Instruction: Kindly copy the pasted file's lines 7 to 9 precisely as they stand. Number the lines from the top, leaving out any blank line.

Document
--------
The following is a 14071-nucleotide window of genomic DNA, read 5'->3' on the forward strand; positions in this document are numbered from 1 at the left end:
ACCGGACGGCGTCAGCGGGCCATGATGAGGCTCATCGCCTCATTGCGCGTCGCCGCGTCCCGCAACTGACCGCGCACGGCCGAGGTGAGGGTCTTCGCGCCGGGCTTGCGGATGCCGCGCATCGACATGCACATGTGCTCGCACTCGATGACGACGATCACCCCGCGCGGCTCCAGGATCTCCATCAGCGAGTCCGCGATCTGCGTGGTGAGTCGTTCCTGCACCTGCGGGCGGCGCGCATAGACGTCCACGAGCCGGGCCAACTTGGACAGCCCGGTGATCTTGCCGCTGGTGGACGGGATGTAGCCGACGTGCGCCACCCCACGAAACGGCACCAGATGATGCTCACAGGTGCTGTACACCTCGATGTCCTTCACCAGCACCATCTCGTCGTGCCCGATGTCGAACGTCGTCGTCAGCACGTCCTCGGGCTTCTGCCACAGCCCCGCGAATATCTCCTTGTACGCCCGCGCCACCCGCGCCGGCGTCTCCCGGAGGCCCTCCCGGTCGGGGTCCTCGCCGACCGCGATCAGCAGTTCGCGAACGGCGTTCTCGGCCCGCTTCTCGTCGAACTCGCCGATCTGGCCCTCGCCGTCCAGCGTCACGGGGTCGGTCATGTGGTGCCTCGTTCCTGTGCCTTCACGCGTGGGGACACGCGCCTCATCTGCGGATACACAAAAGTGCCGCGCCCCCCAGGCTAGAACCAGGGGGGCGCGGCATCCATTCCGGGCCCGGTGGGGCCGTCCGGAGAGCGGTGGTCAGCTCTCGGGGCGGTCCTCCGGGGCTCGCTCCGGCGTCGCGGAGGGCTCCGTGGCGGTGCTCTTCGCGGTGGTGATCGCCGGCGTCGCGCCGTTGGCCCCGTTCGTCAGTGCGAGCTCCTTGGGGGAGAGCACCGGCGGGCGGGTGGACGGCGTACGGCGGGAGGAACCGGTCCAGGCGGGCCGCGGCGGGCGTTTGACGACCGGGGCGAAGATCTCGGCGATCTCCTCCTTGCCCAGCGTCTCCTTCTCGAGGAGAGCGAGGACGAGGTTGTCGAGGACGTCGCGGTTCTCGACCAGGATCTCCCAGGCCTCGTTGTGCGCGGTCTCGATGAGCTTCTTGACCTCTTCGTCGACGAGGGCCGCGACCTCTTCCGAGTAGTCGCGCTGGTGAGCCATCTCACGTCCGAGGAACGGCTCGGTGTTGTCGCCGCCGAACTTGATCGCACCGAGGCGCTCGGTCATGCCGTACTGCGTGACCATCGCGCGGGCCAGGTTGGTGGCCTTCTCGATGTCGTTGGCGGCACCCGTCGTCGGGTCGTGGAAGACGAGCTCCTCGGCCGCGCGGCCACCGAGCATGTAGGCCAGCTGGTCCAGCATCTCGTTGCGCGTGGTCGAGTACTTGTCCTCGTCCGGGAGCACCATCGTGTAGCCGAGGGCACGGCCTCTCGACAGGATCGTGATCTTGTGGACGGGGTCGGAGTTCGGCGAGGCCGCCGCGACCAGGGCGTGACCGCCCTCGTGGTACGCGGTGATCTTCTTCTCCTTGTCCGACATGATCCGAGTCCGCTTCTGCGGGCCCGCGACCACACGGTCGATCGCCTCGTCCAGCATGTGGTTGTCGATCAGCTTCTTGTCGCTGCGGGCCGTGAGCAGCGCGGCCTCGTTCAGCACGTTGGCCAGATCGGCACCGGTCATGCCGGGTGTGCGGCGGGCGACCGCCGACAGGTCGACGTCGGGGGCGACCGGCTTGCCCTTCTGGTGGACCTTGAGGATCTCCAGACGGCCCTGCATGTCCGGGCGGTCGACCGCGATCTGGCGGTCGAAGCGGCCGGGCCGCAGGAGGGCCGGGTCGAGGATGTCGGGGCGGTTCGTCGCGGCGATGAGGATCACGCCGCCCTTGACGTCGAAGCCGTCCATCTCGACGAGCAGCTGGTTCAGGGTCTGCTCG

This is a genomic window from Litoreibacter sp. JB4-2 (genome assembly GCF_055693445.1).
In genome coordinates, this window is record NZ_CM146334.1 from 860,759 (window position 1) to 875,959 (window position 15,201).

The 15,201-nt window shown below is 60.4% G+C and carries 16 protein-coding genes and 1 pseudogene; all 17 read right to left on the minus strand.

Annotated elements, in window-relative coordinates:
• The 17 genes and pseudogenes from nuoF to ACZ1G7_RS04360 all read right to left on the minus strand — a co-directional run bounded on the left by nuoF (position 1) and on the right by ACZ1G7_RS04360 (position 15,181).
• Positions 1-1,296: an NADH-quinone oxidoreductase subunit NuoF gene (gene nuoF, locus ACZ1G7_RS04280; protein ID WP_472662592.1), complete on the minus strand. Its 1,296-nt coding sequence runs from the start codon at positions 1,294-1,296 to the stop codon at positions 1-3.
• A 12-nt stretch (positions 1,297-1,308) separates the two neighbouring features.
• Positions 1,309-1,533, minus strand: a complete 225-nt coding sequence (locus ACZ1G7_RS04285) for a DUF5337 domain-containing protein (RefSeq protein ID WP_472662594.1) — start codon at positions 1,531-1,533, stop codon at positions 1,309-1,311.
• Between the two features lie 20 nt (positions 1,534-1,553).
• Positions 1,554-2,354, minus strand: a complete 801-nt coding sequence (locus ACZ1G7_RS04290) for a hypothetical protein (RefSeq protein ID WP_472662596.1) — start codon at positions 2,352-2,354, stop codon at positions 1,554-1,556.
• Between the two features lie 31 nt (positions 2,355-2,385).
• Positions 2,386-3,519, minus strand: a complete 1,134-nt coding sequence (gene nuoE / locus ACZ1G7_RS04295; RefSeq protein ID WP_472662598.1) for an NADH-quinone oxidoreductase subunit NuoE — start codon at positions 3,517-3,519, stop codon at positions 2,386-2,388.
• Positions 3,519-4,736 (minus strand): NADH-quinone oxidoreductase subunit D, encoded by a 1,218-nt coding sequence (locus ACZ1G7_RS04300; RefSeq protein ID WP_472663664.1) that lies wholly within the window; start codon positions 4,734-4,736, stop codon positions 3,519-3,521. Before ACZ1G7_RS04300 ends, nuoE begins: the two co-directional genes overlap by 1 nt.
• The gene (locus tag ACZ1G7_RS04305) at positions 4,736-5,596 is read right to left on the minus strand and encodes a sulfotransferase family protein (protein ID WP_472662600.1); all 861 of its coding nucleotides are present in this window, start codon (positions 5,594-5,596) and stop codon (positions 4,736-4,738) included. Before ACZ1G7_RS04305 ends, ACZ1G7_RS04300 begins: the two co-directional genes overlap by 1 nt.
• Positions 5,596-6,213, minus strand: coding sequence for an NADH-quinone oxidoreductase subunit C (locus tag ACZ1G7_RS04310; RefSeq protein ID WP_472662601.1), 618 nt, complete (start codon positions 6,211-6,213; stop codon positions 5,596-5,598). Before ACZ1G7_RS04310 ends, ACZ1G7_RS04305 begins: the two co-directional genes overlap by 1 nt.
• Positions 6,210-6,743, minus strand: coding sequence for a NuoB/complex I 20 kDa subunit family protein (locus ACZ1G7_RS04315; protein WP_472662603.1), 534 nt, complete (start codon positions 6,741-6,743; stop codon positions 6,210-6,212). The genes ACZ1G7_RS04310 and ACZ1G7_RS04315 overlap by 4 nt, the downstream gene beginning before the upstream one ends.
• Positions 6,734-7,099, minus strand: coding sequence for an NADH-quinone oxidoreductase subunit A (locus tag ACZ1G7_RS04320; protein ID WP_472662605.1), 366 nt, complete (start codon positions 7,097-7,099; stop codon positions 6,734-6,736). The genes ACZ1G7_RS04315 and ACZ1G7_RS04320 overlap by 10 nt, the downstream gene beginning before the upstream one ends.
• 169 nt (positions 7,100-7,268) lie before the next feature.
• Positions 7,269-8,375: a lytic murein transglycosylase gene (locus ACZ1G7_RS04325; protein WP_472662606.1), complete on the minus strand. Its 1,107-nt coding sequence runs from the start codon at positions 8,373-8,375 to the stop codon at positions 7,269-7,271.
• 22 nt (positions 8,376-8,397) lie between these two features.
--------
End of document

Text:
• The 17 genes and pseudogenes from nuoF to ACZ1G7_RS04360 all read right to left on the minus strand — a co-directional run bounded on the left by nuoF (position 1) and on the right by ACZ1G7_RS04360 (position 15,181).
• Positions 1-1,296: an NADH-quinone oxidoreductase subunit NuoF gene (gene nuoF, locus ACZ1G7_RS04280; protein ID WP_472662592.1), complete on the minus strand. Its 1,296-nt coding sequence runs from the start codon at positions 1,294-1,296 to the stop codon at positions 1-3.
• A 12-nt stretch (positions 1,297-1,308) separates the two neighbouring features.